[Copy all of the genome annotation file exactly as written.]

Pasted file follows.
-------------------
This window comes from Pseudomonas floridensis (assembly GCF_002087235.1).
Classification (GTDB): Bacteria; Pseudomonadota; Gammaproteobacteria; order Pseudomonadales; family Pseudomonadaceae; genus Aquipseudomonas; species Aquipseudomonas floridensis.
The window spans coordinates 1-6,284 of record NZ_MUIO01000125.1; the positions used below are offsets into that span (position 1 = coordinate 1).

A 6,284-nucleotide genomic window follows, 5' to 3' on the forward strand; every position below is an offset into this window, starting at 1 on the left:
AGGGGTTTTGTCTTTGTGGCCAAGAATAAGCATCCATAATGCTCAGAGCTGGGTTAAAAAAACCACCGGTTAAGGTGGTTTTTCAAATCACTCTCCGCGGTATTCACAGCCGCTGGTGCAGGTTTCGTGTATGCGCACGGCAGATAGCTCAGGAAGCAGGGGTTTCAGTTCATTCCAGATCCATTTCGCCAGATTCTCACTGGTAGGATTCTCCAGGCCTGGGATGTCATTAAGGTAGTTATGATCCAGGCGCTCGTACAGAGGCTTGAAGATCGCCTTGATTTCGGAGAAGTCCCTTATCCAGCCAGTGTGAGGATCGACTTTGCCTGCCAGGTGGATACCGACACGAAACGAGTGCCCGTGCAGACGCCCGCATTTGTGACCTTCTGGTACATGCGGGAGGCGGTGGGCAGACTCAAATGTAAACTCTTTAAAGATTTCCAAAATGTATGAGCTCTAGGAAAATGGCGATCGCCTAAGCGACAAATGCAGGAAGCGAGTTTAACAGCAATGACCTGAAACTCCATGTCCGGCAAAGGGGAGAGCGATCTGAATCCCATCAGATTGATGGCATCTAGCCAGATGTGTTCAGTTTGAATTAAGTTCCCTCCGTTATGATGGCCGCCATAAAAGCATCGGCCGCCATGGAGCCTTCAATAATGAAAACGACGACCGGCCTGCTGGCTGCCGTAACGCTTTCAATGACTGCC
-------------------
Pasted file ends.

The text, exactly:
This window comes from Pseudomonas floridensis (assembly GCF_002087235.1).
Classification (GTDB): Bacteria; Pseudomonadota; Gammaproteobacteria; order Pseudomonadales; family Pseudomonadaceae; genus Aquipseudomonas; species Aquipseudomonas floridensis.
The window spans coordinates 1-6,284 of record NZ_MUIO01000125.1; the positions used below are offsets into that span (position 1 = coordinate 1).

A 6,284-nucleotide genomic window follows, 5' to 3' on the forward strand; every position below is an offset into this window, starting at 1 on the left:
AGGGGTTTTGTCTTTGTGGCCAAGAATAAGCATCCATAATGCTCAGAGCTGGGTTAAAAAAACCACCGGTTAAGGTGGTTTTTCAAATCACTCTCCGCGGTATTCACAGCCGCTGGTGCAGGTTTCGTGTATGCGCACGGCAGATAGCTCAGGAAGCAGGGGTTTCAGTTCATTCCAGATCCATTTCGCCAGATTCTCACTGGTAGGATTCTCCAGGCCTGGGATGTCATTAAGGTAGTTATGATCCAGGCGCTCGTACAGAGGCTTGAAGATCGCCTTGATTTCGGAGAAGTCCCTTATCCAGCCAGTGTGAGGATCGACTTTGCCTGCCAGGTGGATACCGACACGAAACGAGTGCCCGTGCAGACGCCCGCATTTGTGACCTTCTGGTACATGCGGGAGGCGGTGGGCAGACTCAAATGTAAACTCTTTAAAGATTTCCAAAATGTATGAGCTCTAGGAAAATGGCGATCGCCTAAGCGACAAATGCAGGAAGCGAGTTTAACAGCAATGACCTGAAACTCCATGTCCGGCAAAGGGGAGAGCGATCTGAATCCCATCAGATTGATGGCATCTAGCCAGATGTGTTCAGTTTGAATTAAGTTCCCTCCGTTATGATGGCCGCCATAAAAGCATCGGCCGCCATGGAGCCTTCAATAATGAAAACGACGACCGGCCTGCTGGCTGCCGTAACGCTTTCAATGACTGCC